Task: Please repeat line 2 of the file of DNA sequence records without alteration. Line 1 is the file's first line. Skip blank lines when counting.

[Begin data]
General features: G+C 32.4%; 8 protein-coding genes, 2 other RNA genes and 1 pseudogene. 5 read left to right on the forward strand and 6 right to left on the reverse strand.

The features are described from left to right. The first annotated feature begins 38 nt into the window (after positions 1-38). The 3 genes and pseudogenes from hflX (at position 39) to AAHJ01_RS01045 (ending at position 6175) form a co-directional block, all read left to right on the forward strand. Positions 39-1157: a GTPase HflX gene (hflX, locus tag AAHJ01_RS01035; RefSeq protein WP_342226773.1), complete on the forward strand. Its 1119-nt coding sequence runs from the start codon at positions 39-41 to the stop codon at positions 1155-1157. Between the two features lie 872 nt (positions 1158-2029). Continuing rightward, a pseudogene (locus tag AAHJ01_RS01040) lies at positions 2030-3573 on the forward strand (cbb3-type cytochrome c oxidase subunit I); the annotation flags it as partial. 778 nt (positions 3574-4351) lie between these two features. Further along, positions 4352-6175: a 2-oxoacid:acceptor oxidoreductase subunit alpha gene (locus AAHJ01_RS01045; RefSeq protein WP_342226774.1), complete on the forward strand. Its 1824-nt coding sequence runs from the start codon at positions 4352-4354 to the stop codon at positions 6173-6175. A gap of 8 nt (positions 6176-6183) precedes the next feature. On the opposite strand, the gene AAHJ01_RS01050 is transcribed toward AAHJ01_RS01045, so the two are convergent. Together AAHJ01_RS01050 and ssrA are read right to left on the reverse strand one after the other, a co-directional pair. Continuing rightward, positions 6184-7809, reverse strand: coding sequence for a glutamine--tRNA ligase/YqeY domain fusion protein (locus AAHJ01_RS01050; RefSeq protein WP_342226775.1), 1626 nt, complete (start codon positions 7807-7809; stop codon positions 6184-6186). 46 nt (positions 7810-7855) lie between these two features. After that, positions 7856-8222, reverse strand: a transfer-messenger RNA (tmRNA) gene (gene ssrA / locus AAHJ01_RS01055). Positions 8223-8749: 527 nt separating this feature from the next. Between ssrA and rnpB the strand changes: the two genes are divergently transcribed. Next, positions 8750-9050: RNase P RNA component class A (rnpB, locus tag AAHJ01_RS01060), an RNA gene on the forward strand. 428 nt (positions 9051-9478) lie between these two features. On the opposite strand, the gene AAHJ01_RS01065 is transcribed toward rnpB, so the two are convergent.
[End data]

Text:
The features are described from left to right. The first annotated feature begins 38 nt into the window (after positions 1-38). The 3 genes and pseudogenes from hflX (at position 39) to AAHJ01_RS01045 (ending at position 6175) form a co-directional block, all read left to right on the forward strand. Positions 39-1157: a GTPase HflX gene (hflX, locus tag AAHJ01_RS01035; RefSeq protein WP_342226773.1), complete on the forward strand. Its 1119-nt coding sequence runs from the start codon at positions 39-41 to the stop codon at positions 1155-1157. Between the two features lie 872 nt (positions 1158-2029). Continuing rightward, a pseudogene (locus tag AAHJ01_RS01040) lies at positions 2030-3573 on the forward strand (cbb3-type cytochrome c oxidase subunit I); the annotation flags it as partial. 778 nt (positions 3574-4351) lie between these two features. Further along, positions 4352-6175: a 2-oxoacid:acceptor oxidoreductase subunit alpha gene (locus AAHJ01_RS01045; RefSeq protein WP_342226774.1), complete on the forward strand. Its 1824-nt coding sequence runs from the start codon at positions 4352-4354 to the stop codon at positions 6173-6175. A gap of 8 nt (positions 6176-6183) precedes the next feature. On the opposite strand, the gene AAHJ01_RS01050 is transcribed toward AAHJ01_RS01045, so the two are convergent. Together AAHJ01_RS01050 and ssrA are read right to left on the reverse strand one after the other, a co-directional pair. Continuing rightward, positions 6184-7809, reverse strand: coding sequence for a glutamine--tRNA ligase/YqeY domain fusion protein (locus AAHJ01_RS01050; RefSeq protein WP_342226775.1), 1626 nt, complete (start codon positions 7807-7809; stop codon positions 6184-6186). 46 nt (positions 7810-7855) lie between these two features. After that, positions 7856-8222, reverse strand: a transfer-messenger RNA (tmRNA) gene (gene ssrA / locus AAHJ01_RS01055). Positions 8223-8749: 527 nt separating this feature from the next. Between ssrA and rnpB the strand changes: the two genes are divergently transcribed. Next, positions 8750-9050: RNase P RNA component class A (rnpB, locus tag AAHJ01_RS01060), an RNA gene on the forward strand. 428 nt (positions 9051-9478) lie between these two features. On the opposite strand, the gene AAHJ01_RS01065 is transcribed toward rnpB, so the two are convergent.